- A Brief History
- Intro to Aussie Heroes
- How to Help
- Quilt Specifics
- Tutorials - Quilts & Misc
- Extra things you can include
- Posting Information
- Laundry Bag Gallery 2012
- Defence Force Ranks
- Quilt Gallery 2013 Part 1
- Laundry Bag Gallery 2013 Part 1
- Quilt Gallery 2013 Part 2
- Quilt Gallery 2013 Pt 3
- Tutorials - Laundry Bags and BOM's
- Our Heroes Part Two
- Our Heroes Part One
- Quilt Gallery 2013 Pt 3
- Laundry Bag Gallery 2013 Part 2
- Quilts and Laundry Bags of 2014
Wednesday, 5 July 2017
Block of the Month July 2017
I'm reminded of a very happy holiday in 1995 when I went to England to meet my brother for the very first time. My dad went to defend his country in WWII, leaving a wife and toddler behind in England. With PTSD and early on-set Parkinson's Disease, he decided not to go back after the war and made his home in Australia where he married and had two daughters. The issues around all that, are not mine nor my brother's, and after 40 years of searching, he found us. What joy to have a brother! In 1995 I spent a wonderful 10 days with him, exploring his part of the world and what had been my dad's part of the world. Wandering around Plymouth, the River Dart and the Naval Docks helped me understand my dad a little. He spoke very little in his life with us and was very withdrawn. Robert and I laughed and joked all the time we were together, as if we'd always known each other. One of the memories that always brings a smile to my face is our pronunciation of the colour MAROON! It seemed to come up every hour, one way or another..."Are you wearing your MAROON cardigan today?" "No, I'm wearing my 'MARONE' one!" We laughed and laughed. Happy memories...
Jan-Maree has asked us to use these colours as they will make quilts for our Recipients who follow particular sports teams and of course they will also be suitable for other requests. The diagonal aspect of the design should give some interesting quilts depending on the way the blocks are placed.
Maroon is sometimes described as Red Wine. It is the rich brownish red, that is still red and feels very luxurious and warm. Golden Yellow should be more Gold than Yellow.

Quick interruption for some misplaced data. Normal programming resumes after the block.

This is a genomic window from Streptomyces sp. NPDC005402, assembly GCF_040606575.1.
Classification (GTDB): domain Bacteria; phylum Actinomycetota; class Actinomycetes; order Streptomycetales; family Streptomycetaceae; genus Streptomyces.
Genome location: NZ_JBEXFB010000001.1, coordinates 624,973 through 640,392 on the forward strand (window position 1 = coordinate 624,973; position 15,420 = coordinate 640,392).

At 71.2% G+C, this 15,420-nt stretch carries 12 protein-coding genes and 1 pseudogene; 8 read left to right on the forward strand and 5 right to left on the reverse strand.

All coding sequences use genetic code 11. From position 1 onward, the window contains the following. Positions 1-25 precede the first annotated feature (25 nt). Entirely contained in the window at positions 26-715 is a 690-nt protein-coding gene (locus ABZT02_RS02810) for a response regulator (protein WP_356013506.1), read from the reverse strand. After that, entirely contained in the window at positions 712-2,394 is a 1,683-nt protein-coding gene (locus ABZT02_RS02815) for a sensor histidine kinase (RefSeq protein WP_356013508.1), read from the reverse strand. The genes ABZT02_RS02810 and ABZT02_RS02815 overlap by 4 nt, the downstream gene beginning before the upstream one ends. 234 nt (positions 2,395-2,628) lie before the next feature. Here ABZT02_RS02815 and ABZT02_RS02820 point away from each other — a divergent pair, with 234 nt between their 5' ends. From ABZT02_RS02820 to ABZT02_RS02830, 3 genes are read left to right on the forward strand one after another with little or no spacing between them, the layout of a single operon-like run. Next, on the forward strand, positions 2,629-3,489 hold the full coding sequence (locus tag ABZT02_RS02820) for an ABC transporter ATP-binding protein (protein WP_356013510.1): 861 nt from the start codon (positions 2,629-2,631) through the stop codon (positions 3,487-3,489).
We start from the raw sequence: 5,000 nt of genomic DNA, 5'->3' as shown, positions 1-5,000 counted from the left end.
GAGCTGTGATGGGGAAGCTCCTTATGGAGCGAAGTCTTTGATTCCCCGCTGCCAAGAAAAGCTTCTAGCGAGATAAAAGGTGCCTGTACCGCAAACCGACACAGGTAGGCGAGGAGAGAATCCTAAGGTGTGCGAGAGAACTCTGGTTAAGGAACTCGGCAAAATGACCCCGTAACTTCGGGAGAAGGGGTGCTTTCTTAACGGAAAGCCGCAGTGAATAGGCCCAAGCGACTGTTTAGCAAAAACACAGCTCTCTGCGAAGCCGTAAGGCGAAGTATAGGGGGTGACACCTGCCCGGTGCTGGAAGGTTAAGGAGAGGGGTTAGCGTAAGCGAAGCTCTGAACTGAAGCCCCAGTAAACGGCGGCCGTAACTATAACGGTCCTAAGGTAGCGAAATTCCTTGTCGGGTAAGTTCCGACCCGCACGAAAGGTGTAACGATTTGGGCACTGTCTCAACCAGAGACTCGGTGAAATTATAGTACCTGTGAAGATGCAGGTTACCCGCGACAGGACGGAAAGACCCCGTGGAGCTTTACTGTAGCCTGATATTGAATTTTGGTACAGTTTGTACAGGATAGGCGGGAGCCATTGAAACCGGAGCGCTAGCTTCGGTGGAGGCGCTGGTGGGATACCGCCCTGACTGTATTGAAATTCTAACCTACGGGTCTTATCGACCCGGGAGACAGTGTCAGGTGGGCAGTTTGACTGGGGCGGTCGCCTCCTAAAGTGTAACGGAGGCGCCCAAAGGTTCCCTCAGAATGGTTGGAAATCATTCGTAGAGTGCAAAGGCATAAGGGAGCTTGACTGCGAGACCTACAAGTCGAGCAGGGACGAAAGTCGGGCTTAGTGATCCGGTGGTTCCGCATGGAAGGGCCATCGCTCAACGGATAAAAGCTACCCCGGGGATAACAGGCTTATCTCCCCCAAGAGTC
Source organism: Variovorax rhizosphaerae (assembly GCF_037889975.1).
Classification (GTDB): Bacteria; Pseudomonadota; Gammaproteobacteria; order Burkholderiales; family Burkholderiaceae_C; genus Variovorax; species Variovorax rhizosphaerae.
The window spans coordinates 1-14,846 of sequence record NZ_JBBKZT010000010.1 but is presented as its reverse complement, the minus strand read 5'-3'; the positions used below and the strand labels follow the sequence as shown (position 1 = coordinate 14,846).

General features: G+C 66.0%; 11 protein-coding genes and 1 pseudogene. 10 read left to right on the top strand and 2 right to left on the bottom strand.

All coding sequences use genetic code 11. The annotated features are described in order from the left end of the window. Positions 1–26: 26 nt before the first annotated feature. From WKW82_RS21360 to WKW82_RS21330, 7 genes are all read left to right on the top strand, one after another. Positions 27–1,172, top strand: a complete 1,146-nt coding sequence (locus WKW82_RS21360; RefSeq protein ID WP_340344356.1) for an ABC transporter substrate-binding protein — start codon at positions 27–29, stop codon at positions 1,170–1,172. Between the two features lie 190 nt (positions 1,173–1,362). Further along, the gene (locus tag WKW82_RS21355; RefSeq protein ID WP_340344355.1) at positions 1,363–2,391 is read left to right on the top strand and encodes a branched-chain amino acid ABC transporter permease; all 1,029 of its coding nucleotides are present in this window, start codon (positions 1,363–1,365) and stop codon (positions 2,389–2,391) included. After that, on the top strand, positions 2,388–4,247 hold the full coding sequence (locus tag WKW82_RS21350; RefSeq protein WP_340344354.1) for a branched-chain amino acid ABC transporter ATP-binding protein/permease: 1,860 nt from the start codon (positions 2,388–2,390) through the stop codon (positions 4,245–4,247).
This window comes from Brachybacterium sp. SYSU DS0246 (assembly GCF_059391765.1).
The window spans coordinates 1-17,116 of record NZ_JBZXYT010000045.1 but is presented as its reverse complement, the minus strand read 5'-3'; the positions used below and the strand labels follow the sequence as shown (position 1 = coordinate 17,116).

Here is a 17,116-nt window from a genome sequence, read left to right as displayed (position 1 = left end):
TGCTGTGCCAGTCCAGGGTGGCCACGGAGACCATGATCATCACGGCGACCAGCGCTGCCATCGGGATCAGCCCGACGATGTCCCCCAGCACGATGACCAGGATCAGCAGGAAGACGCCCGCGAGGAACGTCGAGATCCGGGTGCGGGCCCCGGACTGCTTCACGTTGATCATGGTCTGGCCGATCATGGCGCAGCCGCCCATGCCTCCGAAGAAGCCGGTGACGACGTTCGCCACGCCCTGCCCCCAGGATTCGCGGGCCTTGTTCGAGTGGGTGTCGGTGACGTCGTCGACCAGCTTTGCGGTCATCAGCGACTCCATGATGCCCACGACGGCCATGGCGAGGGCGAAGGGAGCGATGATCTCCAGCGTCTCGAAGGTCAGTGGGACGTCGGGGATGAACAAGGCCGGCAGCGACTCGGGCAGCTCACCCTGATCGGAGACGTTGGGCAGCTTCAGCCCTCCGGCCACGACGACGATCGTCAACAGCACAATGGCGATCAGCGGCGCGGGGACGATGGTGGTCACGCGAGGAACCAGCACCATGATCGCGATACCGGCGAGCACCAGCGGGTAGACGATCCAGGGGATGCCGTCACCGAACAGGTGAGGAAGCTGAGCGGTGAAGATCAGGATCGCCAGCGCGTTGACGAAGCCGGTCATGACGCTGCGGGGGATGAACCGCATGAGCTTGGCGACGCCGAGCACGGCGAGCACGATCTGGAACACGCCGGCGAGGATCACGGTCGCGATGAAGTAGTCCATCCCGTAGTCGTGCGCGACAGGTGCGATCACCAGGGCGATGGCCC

Here's a few fabrics from my collection that fit this description, although the camera hasn't represented them accurately.
The fabrics can have patterns of any kind on them but just be within our two specified colours. I've seen some gold on maroon prints, but don't have any to show, that could also work well.
DO NOT TRIM the blocks
Any uneven or irregular edges will be trimmed away as the blocks are
made the correct size for quilts they are chosen for
Some months, I ask for blocks in reverse colours, but this month please
just make blocks in the colour way shown above.
Please use a 1/4 inch seam allowance
Cut a 5 inch strip from selvedge to selvedge (folded double in the picture)
Remove selvedges and cut a straight edge, then cut four 5 x 5 inch squares and four 5 x 3 3/8 inch rectangles...there will be a about 6 inches left at the folded end.
Cut two 3 3/4 x 3 3/4 inch squares
Cut one 3 3/8 x 3 3/8 inch square
Draw a diagonal line across the two large gold squares on the wrong side of the fabric. Position as shown with right sides together and position pins so that the foot of the machine won't touch them.
Sew on the drawn line.
Trim away the corner as shown, in each of the 2 squares. Pin the triangles together...see why further down.
From the right side, press the triangle into the corner of the square.
The triangle off-cuts - please sew the diagonal seam and press to one side resulting in two little squares as shown. These will be joined to make other blocks that are used to make interesting quilt borders and panels. They don't need to be exactly square or straight as they too, will be trimmed to fit the requirements of the quilts.
Layout the block as shown
Firstly sew the middle row by joining the 2 rectangles to the centre square.
Press the seam allowances towards the outside of the block.
Then join the other 2 rows by sewing the corner squares to either side of the rectangles. Please take care to have the gold triangles positioned as shown in the picture so that all the outside edges of the block only have maroon on them.
Press the seam allowances towards the centre of the block as shown. Pressing seam allowances in opposite directions enables the seams to "lock" at the next step.
Lastly, join the 3 rows together.
Press the seam allowances to one side or open, and there you have a gorgeous block!
We received a record number of blocks last month. I was amazed at the huge variety of prints in the black and white fabrics...there are going to be some wonderful quilts made from them. Watch the blog to see them in the coming weeks and months.
Quilters are such generous people!
Thank you to each one of you generous people who sew B'sOM for our Aussie Heroes.
Please send your blocks and off-cut triangles to
9 Wendouree Court
North Boambee Valley NSW 2450
...and remember to include your email address so that I can personally thank you.
PDF version of the block can be found by clicking HERE